There are some remains of the Benedictine abbey founded by Roger de Montgomery (A.D. 1083), and which had at the dissolution a revenue of £615, 4 shillings and 3 pence, gross, or £532, 4 shillings and 10 pence clear. It occupied a low site of about ten acres, in the suburb of Abbey-Foregate. Part of the embattled wall which enclosed the precinct remains: it is nearly entire on the north and east sides. The enclosure is occupied by a modern mansion with its garden and fishpond : and in the garden is a beautiful stone pulpit of decorated character covered with a profusion of ivy. The abbey church, a cuniform structure, was in great part demolished at the dissolution ; but the nave, western tower, and north porch remain, though in a very dilapidated condition, and constitute the parish church of Holy Cross parish. The architecture was originally Norman; but it has undergone material alterations, especially by the insertion of a large perpendicular window in the face of the western tower. Beneath this window is a Norman doorway, the deep recess of which is adorned with various mouldings. St. Alkmond’s church has been rebuilt in modern times, with the exception of the tower and spire (184 feet high), which belonged to the more ancient structure. St. Chad’s has also been rebuilt : it is a Grecian structure, of circular form with a tower 150 feet high. A small part of the old church of St Chad (part of the south aisle of the chancel) now remains, and is used as a school : it is a curious structure, and contains Norman, early English, and decorated remains. St. Julian’s was rebuilt about the middle of the last century; but the tower, which is of Norman architecture, belonged to the old church. St. Mary’s is an ancient large and fine cross church: the lower part of the tower and the south porch are of good Norman architecture, the rest of the church is principally early English, with some windows (especially those of the clerestory, which are all perpendicular) of later date : there is a very good perpendicular font. There is an ancient chapel of St. Giles in the Abbey-Foregate, originally attached to the hospital of the abbey ; it has been repaired within these few years. There are two modern chapels-of-ease, one to St. Mary’s in the Castle-Foregate and one to St. Chad's in Frankwell ; and there are several dissenting places of worship.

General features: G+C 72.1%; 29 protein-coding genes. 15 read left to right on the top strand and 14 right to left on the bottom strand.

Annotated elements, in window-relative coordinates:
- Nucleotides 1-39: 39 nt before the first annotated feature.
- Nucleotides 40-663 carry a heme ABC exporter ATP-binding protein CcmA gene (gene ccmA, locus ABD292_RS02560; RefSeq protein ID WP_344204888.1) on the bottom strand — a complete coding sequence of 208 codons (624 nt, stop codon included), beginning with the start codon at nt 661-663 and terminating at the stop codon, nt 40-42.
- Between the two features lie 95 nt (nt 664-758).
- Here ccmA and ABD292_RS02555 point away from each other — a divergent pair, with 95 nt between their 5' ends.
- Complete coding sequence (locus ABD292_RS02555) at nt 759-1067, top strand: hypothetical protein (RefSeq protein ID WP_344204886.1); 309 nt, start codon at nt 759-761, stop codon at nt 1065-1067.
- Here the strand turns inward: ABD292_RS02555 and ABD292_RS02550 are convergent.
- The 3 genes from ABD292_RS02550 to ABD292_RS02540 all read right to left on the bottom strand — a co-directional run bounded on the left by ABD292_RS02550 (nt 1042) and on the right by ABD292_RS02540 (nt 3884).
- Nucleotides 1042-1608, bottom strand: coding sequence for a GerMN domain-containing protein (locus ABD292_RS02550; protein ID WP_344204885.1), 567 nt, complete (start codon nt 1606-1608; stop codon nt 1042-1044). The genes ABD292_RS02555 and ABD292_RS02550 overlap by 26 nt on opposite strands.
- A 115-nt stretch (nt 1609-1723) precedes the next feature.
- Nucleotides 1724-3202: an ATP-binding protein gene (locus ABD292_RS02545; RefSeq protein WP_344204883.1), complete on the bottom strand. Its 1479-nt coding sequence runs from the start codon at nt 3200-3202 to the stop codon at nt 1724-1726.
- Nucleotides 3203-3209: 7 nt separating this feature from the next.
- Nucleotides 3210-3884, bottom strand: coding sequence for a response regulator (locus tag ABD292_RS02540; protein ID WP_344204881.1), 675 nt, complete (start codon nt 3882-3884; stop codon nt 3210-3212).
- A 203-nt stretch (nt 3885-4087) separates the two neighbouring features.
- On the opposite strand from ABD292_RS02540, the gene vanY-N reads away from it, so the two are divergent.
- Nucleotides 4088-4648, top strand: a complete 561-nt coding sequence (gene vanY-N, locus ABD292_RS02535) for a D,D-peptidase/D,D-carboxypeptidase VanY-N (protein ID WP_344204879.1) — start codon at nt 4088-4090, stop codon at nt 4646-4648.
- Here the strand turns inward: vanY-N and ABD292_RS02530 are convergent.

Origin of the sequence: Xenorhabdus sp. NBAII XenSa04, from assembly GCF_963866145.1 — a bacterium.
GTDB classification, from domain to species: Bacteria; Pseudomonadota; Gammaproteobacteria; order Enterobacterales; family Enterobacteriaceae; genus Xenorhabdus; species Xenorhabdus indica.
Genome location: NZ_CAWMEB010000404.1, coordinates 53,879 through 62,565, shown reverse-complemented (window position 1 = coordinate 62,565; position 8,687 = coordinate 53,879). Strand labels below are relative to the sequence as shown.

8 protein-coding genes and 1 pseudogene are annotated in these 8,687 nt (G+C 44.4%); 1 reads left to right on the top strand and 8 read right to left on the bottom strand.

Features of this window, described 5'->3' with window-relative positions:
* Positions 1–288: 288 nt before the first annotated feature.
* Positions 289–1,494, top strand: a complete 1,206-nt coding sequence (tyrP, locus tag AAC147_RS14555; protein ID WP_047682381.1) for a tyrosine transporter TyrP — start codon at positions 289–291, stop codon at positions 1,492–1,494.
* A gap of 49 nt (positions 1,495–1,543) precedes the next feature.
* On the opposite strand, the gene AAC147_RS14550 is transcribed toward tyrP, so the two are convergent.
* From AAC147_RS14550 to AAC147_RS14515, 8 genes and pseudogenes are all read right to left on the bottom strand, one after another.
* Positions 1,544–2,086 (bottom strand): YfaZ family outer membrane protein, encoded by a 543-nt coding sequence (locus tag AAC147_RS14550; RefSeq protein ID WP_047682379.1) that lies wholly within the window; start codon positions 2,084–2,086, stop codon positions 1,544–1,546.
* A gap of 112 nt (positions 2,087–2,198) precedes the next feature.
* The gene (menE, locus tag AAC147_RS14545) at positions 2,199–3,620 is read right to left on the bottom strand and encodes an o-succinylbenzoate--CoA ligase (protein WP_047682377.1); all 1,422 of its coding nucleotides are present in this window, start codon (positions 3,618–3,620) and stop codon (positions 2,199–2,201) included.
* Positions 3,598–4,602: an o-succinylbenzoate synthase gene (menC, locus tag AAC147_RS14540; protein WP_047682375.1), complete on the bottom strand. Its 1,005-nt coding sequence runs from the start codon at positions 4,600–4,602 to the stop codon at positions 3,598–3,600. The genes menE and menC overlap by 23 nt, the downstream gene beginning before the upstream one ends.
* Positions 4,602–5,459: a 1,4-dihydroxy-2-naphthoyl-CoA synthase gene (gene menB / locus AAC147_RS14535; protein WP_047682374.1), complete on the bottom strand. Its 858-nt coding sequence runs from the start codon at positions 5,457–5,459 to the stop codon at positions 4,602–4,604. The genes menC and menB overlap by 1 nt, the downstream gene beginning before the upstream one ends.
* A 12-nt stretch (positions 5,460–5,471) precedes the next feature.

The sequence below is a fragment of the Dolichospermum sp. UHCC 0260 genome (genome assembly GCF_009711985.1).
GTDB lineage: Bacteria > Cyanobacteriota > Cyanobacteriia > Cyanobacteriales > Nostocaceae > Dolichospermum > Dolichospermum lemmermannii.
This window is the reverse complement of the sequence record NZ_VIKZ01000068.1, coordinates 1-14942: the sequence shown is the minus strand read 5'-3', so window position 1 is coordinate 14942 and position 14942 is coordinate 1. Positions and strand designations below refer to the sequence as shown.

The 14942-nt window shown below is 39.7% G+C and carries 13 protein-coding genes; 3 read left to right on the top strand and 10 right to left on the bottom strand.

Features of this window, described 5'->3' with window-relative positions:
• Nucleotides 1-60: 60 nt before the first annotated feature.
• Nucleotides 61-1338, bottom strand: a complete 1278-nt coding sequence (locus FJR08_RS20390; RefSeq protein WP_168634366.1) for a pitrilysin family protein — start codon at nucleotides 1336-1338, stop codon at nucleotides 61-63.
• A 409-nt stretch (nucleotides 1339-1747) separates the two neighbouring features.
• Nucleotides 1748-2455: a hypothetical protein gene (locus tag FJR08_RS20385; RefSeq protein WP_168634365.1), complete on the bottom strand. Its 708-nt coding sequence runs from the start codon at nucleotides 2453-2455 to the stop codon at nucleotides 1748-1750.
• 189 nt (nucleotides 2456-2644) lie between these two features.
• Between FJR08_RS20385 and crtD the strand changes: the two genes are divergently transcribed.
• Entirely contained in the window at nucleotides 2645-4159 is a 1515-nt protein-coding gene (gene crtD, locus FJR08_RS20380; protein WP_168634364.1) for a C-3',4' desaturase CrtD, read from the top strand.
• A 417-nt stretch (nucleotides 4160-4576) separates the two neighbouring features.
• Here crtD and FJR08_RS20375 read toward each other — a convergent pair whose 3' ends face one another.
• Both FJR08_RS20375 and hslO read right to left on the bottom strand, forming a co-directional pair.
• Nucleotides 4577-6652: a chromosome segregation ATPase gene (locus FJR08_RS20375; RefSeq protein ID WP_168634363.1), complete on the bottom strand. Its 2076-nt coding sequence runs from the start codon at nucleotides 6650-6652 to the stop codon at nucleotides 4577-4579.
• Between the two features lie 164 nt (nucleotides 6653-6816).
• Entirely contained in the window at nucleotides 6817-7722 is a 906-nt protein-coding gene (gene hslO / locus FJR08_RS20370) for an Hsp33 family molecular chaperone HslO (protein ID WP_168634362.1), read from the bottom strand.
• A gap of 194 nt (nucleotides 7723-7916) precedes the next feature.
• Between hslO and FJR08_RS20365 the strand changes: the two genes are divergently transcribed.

Among other buildings may be mentioned the town and shire hall, a spacious and handsome stone building containing two courts for the assizes, a room for county and corporation meetings, a grand-jury room with some interesting portraits, and other offices ; the town and county gaol and house of correction ; the military depot, a handsome brick building near the Abbey-Foregate; the house of industry in Meol-Brace parish ; the infirmary ; the column in honour of Lord Hill, at the entrance of the town from London; the public subscription library, the theatre and the assembly-rooms. On the south-west side of the town is the quarry, a handsome public walk planted with lime-trees, comprising about 20 acres, and extending along the bank of the Severn.